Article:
My husband returned and I voiced my feelings of not wanting to continue. He suggested we try a different position so I got out of the bath, got dry, did a wee and moved over towards the bed to try some swaying and stomping. As soon as I got next to the bed, my waters broke and so I moved back to the bathroom to wash my legs… My husband called in the midwife. I was standing in the shower and with the next contraction I strongly felt my baby’s head moving down and I had the uncontrollable urge to push. (I didn’t experience this with my first in the induced labor setting, so when Peter spoke of this in the refresher I was thinking I really don’t know what he means… now I do! The body really does know how to birth!)

The midwife saw this contraction and said she would really like me to head back over to the bed so she could see where we were up to… she must have known the birth was imminent, I however said I wanted to get back into the bath… she was insistent and so my husband helped me over to the bed where I was checked and told that I was fully dilated and the baby would be here any minute. We were stunned… it was only 2.30am. We thought we still had hours to go!

The doctor was called but didn’t make it.

Our baby daughter was born with the next contraction.

She was perfection.

We had a few quiet moments together, before the doctor arrived while we waited for the placenta to come away… which it didn’t. so after allowing the maximum time allowed to wait before running a syntocin drip, and still nothing happening, I was visualizing my placenta coming away, I was breathing through the contractions… still nothing, the obstetrician was called in and I was told I would have to go to theatre to have the placenta removed.

The contractions while we were waiting were so painful, much more than the contractions during the birth (which makes sense with all we know about pain!) and this is where my husband really came to my rescue, the calmness of his voice, the reminders to focus on the breath and to move my feet were very helpful to stay in control during this time. (In my mind I kept visualizing the placenta coming away and out, but it wasn’t to be).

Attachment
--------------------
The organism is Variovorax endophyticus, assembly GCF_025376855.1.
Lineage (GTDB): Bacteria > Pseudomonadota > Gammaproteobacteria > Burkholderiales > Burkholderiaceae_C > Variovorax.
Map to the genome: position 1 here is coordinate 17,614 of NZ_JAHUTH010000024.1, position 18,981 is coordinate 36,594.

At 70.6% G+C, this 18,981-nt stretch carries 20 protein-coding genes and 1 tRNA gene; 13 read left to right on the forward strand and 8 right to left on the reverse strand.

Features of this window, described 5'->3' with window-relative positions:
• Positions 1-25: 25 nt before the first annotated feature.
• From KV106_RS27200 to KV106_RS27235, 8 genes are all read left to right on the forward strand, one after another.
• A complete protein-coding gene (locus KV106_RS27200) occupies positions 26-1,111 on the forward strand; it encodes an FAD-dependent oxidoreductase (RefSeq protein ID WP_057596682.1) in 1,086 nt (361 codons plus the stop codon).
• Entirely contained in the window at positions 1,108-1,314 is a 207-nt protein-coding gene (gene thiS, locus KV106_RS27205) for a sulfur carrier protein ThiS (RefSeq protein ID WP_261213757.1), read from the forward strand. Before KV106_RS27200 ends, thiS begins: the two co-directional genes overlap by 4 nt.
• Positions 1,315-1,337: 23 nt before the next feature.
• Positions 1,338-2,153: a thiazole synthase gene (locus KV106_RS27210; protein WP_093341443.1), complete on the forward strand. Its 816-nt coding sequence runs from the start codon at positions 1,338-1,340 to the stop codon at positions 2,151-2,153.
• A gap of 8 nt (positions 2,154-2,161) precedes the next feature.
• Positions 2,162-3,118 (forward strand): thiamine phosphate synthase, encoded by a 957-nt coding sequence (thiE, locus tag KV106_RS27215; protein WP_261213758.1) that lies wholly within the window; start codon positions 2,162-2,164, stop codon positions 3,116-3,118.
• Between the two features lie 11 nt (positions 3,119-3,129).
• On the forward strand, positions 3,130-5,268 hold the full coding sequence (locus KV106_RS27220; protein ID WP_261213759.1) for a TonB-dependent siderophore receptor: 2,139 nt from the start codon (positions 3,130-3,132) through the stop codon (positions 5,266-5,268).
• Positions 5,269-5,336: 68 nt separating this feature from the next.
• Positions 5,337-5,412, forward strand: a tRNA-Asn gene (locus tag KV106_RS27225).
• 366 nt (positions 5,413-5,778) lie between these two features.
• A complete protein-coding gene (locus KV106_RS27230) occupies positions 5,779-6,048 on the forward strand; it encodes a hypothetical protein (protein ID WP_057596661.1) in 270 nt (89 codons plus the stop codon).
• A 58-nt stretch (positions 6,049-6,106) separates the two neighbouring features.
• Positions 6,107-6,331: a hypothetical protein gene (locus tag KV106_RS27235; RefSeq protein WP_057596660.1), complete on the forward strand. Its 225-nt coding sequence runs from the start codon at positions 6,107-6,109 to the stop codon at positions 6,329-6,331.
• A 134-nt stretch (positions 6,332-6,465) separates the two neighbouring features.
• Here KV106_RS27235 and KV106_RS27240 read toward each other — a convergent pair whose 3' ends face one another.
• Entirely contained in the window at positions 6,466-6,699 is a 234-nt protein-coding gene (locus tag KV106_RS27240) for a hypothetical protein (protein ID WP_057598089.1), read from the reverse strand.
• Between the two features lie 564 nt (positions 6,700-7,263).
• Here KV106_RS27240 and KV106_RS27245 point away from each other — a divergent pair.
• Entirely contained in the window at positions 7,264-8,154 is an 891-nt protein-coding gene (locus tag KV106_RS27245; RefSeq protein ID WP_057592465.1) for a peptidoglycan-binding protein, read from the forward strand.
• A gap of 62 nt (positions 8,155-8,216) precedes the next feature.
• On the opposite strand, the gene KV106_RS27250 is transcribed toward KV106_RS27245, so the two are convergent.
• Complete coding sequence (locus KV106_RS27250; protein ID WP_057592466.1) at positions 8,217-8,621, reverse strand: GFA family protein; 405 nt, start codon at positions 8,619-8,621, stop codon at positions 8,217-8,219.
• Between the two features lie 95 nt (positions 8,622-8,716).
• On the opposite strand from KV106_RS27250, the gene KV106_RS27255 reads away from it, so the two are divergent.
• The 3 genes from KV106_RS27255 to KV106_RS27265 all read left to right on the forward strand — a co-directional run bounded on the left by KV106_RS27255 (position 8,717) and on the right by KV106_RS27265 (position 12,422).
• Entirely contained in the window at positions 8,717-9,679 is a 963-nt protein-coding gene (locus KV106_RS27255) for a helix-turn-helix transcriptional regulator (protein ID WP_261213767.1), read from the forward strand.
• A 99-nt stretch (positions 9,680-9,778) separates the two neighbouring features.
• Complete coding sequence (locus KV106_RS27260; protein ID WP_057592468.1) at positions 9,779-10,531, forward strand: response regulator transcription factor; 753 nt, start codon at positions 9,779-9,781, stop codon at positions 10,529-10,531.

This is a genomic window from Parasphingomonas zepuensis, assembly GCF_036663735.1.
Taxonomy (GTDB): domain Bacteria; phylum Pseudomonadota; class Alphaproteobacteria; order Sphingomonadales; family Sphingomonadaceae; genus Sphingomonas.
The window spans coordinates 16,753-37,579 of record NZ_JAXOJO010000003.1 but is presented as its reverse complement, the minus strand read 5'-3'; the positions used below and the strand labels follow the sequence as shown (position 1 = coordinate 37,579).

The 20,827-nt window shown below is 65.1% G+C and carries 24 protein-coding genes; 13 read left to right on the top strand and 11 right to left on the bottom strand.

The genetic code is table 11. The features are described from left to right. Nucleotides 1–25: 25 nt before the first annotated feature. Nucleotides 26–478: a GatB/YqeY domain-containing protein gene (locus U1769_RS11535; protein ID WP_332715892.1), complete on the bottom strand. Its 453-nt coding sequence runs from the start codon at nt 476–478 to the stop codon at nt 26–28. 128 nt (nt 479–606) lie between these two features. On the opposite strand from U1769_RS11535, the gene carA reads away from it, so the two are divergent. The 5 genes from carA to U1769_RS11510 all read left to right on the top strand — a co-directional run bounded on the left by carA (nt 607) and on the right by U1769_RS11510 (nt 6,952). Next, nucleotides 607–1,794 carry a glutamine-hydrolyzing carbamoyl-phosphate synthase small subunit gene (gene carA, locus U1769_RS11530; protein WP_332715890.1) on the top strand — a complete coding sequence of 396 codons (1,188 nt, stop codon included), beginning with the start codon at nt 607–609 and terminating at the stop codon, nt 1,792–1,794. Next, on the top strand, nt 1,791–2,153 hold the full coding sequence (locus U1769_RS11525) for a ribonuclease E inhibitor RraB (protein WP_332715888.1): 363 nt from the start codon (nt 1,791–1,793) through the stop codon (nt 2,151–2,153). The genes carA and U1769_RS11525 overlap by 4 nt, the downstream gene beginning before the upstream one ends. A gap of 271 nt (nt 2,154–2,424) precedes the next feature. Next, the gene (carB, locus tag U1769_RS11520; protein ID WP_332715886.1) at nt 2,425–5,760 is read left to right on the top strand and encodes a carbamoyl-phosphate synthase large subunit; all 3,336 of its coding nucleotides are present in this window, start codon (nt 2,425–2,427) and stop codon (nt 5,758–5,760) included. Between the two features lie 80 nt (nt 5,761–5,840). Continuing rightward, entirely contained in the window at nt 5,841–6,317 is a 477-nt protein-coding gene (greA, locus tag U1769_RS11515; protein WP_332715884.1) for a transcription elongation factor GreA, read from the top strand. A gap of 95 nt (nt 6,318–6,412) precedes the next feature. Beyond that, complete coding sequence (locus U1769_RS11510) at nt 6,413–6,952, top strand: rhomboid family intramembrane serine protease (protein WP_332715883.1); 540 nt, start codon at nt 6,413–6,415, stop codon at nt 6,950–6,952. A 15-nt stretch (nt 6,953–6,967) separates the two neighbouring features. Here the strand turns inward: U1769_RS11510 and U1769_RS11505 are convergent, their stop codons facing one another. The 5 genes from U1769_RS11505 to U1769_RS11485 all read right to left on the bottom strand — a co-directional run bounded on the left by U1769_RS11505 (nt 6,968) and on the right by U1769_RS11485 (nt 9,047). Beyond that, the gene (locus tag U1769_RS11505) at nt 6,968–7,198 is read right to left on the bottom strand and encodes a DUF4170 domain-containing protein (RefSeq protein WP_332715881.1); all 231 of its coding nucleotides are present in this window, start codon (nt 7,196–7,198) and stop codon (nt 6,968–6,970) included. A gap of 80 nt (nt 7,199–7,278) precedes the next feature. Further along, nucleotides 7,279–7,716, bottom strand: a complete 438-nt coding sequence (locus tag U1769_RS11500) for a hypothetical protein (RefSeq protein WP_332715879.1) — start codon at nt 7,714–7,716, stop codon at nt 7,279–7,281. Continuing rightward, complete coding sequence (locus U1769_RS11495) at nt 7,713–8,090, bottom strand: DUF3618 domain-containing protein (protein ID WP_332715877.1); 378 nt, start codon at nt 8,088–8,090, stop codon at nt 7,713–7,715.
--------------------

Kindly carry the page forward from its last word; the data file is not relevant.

Our daughter stayed with my husband while I was wheeled to theater, with consent forms being signed with talk of hemorrhage and worst case scenario, hysterectomy (which was all pretty full on). When we arrived I was told the anesthetist had been forgotten to be called, so the obstetrician suggested he try to remove it with me awake and just using gas. (Which the midwives and the on call GP had all tried numerous times). By this stage it was 5am. I was pretty over it, and just wanted to be with my baby, and so asked how much longer it would be if we waited for the anesthetist, 15 minutes I was told. So I opted to wait and to be asleep whilst they removed the retained placenta.

I woke up in recovery feeling a million dollars. I felt like I had had a huge rest and couldn’t wait to see my daughter. I was wheeled back to maternity and my husband and daughter we’re both sleeping. It was 6.30am and thanks to all those amazing post birth hormones I felt very awake and excited to see them both!

So, there you have it. Yee Calmbrth Baby 2.0. So different from our first, but I used all the knowledge and tools that you had taught me to not only get through, but leave the experience being in awe of what my body could achieve. Birth is amazing. Women’s bodies are amazing, and their partners, who know and understand their role in the process are amazing. And I thank you both for the role you have played in our story!